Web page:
Abilify Lawsuits: What We Know So Far

Post on behalf of Thomas J. Ueberschaer PA on Wednesday November 22, 2017

On May 3, 2016 the Food and Drug Administration (FDA) announced that the generic drug aripiprazole (Abilify, Abilify Maintena, Aristada, and generics) was found to be associated with impulsive behaviors and diminished impulse control. Following the FDA’s announcement, investigations into whether the manufacturers acted negligently began and Abilify lawsuits began being filed by the hundreds as people injured by the drug sought justice. These Abilify lawsuits involve a wide range of injuries and damages associated with the user’s diminished capacity to control their impulses.

According the FDA’s Abilify announcement, these behavior problems had the potential to “result in harm to the patient and others if not recognized.” For many though, these warnings were late as they or their loved one had already suffered because of the drug. Some of the behaviors associated with Abilify include dangerous or risky sex, compulsive eating, reckless shopping, and gambling addiction.

Abilify is known as an “atypical” antipsychotic medication used in treatment of schizophrenia, bipolar disorder, Tourette’s syndrome, general depression, and some behaviors associated with autism.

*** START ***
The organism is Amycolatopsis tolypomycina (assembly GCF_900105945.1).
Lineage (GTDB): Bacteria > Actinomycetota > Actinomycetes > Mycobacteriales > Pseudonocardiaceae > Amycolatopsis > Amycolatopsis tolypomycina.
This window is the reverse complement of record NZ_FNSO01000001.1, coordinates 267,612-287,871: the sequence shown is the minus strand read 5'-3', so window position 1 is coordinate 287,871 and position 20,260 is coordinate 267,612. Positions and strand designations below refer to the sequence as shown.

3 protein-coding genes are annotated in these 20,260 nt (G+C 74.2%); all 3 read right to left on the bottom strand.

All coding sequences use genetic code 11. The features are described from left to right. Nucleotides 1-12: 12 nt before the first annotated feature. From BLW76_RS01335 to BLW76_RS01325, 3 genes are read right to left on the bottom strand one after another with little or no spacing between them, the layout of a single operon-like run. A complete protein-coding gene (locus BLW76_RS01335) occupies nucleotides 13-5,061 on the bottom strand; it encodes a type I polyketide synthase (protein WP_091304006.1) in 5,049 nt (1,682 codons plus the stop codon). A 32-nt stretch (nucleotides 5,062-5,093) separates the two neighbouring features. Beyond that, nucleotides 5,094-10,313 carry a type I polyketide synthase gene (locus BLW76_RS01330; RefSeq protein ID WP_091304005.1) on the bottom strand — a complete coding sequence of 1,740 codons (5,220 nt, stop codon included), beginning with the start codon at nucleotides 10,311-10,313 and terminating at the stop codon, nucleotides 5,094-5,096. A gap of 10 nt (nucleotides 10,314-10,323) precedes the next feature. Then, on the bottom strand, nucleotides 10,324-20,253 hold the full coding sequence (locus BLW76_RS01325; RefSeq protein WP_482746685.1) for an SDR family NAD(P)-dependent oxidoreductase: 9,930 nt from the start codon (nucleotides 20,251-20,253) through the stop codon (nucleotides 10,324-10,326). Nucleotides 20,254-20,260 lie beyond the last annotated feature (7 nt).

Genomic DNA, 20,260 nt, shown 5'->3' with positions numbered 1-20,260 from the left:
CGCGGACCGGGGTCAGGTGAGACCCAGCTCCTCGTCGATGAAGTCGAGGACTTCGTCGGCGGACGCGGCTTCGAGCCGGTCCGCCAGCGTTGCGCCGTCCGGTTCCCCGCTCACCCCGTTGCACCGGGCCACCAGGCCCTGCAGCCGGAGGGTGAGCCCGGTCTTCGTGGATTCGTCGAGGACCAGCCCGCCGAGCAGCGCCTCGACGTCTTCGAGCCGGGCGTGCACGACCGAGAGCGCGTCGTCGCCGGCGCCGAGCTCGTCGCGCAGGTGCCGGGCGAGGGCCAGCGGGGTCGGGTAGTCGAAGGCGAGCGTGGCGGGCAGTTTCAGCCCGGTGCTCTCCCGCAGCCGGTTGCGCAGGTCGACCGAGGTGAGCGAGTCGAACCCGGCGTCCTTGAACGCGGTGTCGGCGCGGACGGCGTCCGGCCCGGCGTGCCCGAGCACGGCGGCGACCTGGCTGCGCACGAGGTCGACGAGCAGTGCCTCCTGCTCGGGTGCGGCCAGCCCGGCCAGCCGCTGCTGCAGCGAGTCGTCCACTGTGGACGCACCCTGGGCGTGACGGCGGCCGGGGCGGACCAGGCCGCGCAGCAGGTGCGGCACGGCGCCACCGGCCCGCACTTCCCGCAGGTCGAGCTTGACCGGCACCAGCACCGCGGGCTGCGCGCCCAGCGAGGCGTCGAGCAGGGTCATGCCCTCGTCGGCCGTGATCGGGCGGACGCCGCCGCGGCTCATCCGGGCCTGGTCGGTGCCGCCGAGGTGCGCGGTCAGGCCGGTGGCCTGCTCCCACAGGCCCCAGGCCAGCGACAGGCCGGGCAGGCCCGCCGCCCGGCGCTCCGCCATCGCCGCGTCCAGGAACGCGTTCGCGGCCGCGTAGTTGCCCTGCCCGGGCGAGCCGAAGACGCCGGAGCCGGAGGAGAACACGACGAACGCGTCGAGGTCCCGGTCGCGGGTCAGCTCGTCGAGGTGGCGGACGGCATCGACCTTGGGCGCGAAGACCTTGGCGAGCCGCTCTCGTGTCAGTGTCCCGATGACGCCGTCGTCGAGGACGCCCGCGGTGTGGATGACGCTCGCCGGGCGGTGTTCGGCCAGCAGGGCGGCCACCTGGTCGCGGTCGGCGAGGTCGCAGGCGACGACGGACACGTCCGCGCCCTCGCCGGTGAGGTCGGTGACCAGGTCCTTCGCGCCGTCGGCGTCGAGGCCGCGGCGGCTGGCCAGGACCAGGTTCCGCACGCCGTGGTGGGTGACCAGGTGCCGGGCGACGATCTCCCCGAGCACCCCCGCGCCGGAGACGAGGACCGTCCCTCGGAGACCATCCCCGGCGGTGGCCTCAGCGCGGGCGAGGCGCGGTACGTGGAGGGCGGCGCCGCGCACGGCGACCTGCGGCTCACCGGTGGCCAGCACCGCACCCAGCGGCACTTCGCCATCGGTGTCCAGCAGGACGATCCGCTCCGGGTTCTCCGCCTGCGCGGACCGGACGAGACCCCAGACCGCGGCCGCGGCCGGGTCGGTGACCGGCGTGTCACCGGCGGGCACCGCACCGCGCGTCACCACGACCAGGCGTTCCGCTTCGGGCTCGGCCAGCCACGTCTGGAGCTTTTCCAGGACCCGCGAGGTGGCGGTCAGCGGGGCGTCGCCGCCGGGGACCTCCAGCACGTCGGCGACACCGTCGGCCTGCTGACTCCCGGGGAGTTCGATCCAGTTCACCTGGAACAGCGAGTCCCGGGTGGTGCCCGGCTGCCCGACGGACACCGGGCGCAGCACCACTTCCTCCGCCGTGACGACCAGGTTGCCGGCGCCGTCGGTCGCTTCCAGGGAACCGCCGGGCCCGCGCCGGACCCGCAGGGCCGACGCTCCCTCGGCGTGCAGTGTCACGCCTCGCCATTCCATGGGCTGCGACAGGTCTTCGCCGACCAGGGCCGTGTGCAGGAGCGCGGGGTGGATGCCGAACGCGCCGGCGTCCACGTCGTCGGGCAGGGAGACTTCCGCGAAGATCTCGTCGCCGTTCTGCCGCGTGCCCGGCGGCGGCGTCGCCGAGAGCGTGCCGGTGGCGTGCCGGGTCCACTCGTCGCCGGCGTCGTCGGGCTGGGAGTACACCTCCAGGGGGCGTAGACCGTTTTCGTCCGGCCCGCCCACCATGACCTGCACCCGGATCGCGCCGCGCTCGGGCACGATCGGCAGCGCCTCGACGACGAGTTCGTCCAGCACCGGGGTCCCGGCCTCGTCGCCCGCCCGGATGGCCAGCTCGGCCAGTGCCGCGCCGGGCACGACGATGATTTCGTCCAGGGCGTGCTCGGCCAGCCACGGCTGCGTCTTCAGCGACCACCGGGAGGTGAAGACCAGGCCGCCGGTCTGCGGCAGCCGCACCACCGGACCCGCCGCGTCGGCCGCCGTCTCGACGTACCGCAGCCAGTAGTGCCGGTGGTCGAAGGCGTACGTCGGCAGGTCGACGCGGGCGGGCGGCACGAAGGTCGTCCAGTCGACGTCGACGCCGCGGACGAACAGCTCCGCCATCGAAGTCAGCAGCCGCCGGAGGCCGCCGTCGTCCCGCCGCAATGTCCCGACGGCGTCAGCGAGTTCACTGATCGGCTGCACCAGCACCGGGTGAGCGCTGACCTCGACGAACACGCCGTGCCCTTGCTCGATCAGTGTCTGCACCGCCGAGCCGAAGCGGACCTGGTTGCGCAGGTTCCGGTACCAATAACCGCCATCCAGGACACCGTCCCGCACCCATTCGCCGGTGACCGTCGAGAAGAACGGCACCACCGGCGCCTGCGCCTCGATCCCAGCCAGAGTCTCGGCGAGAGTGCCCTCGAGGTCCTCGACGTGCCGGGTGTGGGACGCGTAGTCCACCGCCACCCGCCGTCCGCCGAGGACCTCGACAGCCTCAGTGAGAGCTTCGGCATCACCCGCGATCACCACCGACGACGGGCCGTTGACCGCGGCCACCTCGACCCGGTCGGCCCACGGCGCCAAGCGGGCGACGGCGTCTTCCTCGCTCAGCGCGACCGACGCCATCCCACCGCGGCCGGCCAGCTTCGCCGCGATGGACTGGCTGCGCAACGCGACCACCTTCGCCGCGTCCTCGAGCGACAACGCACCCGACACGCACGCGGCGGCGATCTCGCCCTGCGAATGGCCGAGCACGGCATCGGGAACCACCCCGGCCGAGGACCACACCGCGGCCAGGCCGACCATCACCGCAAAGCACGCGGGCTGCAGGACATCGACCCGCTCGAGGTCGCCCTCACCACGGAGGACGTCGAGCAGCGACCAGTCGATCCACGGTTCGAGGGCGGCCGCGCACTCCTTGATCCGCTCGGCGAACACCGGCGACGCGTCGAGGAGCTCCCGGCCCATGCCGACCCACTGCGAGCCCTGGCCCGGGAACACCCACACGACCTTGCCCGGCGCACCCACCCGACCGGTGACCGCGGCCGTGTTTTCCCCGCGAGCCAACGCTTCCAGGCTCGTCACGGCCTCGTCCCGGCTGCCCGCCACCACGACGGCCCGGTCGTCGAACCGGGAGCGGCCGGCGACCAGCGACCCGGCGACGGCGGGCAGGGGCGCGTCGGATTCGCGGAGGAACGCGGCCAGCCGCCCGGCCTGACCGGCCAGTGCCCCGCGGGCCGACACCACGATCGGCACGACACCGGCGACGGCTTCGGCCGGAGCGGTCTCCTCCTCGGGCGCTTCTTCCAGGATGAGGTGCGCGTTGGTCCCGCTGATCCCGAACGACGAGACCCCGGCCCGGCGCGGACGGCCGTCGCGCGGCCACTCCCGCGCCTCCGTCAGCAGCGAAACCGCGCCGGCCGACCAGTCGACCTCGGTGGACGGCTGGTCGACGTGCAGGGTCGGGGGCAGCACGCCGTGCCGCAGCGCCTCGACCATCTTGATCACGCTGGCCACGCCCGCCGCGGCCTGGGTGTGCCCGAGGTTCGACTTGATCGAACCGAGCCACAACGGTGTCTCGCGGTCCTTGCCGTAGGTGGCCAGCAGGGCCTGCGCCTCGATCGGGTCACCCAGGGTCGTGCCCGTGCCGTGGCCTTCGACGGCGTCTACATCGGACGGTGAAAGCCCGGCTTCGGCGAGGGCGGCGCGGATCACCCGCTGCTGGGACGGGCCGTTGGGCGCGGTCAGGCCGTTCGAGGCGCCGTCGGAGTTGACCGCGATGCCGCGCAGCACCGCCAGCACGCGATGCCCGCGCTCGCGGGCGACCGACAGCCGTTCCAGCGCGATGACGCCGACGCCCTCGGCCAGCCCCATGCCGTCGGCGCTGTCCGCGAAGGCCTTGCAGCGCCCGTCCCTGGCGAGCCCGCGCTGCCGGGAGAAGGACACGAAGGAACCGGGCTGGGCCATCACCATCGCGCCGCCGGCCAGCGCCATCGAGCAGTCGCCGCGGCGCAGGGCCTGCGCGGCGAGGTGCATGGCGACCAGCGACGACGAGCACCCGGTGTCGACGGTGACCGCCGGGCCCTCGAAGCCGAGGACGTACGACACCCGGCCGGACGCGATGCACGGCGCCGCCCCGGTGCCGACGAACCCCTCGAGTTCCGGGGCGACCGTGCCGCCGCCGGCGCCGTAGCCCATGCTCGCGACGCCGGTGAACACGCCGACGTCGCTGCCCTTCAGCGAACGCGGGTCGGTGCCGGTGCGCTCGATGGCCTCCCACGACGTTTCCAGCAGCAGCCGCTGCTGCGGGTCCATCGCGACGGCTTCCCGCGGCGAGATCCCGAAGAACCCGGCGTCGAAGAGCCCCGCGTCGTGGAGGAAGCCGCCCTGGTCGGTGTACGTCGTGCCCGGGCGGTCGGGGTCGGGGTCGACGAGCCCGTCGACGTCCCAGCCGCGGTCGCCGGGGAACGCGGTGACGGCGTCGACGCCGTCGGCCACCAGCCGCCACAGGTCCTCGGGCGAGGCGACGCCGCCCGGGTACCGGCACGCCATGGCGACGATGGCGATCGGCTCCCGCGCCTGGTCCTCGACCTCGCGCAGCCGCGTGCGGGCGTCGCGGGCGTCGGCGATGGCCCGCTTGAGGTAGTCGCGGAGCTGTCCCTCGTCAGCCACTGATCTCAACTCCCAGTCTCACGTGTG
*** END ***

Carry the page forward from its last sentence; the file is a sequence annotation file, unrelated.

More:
The drug was approved for use by the FDA in 2002. Since then, reports of issues related to impulse control have skyrocketed. The FDA expanded the scope of behaviors associated as side effects related with aripiprazole, in its announcement.

“…we have become aware of other compulsive behaviors associated with aripiprazole, such as compulsive eating, shopping, and sexual actions. These compulsive behaviors can affect anyone taking the medicine,” the FDA said.

While it wasn’t until the FDA forced the makers of Abilify to update their warning label in 2016 that they recognized the risk for compulsive behavior in the United States, agencies in Europe ordered an updated label in 2012. And then in 2015, the Canadian public health administration, Health Canada, confirmed the link between Abilify and compulsive behavior.

The label now reads, “Post-marketing case reports suggest that patients can experience intense urges, particularly for gambling, and the inability to control these urges… Because patients may not recognize these behaviors as abnormal, it is important for prescribers to ask patients or their caregivers specifically about the development of new or intense gambling urges while being treated with aripiprazole.”

Regrettably, for many these updated warnings come too late as they have already suffered as a result of the increased compulsive behaviors caused by Abilify. Abilify lawsuits filed against the manufacturers, Bristol-Myers Squibb and Otsuka, now number in the hundreds as increasing numbers of injured individuals come forward.

If you or a loved one has taken Abilify, Abilify Maintena or Aristada and suspect may have suffered an issue related to impulse control, please contact our attorneys to evaluate whether you should file an Abilify lawsuit.

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